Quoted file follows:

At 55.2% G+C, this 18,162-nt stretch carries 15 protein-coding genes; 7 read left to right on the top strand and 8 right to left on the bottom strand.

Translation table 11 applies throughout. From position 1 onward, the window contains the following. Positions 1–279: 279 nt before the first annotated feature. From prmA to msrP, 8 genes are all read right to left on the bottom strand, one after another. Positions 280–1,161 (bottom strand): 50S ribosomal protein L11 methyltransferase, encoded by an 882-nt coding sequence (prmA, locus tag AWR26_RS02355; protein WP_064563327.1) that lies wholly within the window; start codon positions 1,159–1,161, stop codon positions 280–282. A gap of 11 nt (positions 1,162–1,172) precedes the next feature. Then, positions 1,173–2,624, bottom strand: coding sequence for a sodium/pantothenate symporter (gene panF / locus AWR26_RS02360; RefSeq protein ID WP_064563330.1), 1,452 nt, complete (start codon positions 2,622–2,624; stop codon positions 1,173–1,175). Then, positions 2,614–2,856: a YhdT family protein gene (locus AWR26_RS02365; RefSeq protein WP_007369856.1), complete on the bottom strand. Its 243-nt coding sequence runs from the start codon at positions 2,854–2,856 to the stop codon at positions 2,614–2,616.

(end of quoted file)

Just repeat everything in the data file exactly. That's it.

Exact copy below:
At 55.2% G+C, this 18,162-nt stretch carries 15 protein-coding genes; 7 read left to right on the top strand and 8 right to left on the bottom strand.

Translation table 11 applies throughout. From position 1 onward, the window contains the following. Positions 1–279: 279 nt before the first annotated feature. From prmA to msrP, 8 genes are all read right to left on the bottom strand, one after another. Positions 280–1,161 (bottom strand): 50S ribosomal protein L11 methyltransferase, encoded by an 882-nt coding sequence (prmA, locus tag AWR26_RS02355; protein WP_064563327.1) that lies wholly within the window; start codon positions 1,159–1,161, stop codon positions 280–282. A gap of 11 nt (positions 1,162–1,172) precedes the next feature. Then, positions 1,173–2,624, bottom strand: coding sequence for a sodium/pantothenate symporter (gene panF / locus AWR26_RS02360; RefSeq protein ID WP_064563330.1), 1,452 nt, complete (start codon positions 2,622–2,624; stop codon positions 1,173–1,175). Then, positions 2,614–2,856: a YhdT family protein gene (locus AWR26_RS02365; RefSeq protein WP_007369856.1), complete on the bottom strand. Its 243-nt coding sequence runs from the start codon at positions 2,854–2,856 to the stop codon at positions 2,614–2,616.